This ancient Indian dog breed is a native to the Deccan Plateau in the west, traveling with nomadic traders who went in caravans - hence the name Caravan Hound. It is believed that the Karwani, or the Caravan Hound was bred from the Saluki and Afghan Hound which were brought into India through the Khyber Pass. It is also known by the name Mudhol Hound after a former ruler of Mudhol presented a pair of the dogs to King George V of England who pronounced them as true sight hounds and called them the “Hounds of Mudhol.”
A working dog breed, the Caravan Hound is lean and elegant with well-defined characteristics. The head is long and narrow with a long, tapering muzzle. The neck is also long and muscular and the chest is strong and deep. It has large and piercing eyes that are oval-shaped. The tail is set low and carried in a natural curve. It has a high-footed gait with all four legs flexing. There are two coat varieties - one that is short and smooth, and the other with silky feathering on the ears, legs, back of thighs and tail.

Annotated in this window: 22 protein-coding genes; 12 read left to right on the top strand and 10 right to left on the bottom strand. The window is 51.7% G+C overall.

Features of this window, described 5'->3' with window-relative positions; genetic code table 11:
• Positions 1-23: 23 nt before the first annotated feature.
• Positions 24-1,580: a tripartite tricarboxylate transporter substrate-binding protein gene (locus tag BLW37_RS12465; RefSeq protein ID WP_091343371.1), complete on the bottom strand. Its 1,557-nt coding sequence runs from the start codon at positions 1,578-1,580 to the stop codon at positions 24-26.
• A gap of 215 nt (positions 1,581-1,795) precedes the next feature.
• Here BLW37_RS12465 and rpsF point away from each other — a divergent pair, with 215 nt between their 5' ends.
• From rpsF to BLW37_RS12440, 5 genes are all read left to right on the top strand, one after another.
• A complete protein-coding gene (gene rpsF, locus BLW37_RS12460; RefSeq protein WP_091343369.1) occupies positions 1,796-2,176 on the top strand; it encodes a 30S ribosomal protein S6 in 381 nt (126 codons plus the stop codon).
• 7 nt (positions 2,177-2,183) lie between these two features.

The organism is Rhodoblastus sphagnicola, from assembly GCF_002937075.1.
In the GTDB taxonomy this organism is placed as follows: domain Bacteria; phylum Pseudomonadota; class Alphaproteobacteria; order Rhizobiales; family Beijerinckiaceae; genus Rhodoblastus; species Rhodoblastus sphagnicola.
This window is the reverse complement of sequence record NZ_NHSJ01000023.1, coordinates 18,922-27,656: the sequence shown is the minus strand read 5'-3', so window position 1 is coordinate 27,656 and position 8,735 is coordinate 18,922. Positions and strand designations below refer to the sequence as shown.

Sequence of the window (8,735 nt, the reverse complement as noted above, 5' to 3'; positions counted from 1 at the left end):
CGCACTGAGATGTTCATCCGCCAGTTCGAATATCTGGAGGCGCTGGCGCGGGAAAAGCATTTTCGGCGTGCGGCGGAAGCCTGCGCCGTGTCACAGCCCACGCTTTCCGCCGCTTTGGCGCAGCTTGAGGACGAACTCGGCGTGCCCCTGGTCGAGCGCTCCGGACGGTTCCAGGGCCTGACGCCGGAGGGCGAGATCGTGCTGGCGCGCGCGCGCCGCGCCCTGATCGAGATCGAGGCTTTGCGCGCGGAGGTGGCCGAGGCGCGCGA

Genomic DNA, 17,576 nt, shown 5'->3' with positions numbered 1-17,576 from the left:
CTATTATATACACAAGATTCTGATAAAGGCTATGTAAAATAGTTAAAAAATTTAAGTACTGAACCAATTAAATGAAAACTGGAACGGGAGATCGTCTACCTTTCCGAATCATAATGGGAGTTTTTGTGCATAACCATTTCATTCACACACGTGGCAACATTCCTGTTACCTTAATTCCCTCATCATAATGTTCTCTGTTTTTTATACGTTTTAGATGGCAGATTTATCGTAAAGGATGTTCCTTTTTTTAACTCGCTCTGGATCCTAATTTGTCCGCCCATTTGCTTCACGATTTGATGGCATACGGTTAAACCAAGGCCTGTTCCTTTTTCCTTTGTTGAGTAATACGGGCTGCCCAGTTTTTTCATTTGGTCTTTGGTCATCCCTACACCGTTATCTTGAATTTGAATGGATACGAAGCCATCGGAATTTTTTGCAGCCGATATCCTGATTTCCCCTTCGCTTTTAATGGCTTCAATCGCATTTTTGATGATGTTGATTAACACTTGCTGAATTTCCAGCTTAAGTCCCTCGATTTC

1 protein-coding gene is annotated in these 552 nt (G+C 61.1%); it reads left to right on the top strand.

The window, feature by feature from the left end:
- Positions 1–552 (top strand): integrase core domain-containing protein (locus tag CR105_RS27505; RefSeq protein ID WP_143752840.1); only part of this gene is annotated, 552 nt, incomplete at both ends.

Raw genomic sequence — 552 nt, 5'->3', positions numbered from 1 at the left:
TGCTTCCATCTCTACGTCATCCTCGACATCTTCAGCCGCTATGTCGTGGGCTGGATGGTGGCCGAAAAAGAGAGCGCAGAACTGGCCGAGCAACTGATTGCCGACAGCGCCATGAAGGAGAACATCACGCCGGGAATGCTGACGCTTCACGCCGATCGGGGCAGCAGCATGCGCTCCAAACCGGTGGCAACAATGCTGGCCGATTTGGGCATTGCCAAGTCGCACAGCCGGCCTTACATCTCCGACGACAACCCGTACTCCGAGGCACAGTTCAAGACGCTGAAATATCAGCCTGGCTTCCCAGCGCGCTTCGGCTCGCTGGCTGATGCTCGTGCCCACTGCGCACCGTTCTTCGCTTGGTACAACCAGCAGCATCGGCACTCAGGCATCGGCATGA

The Caravan Hound is a highly intelligent hunting and guard dog. It is capable of enduring the most extreme conditions having been exposed to the rough country environment in India. This is an aloof breed - they do not like being touched by other people except their master. They are also not suitable for apartment or small space living as they require a lot of space to move around.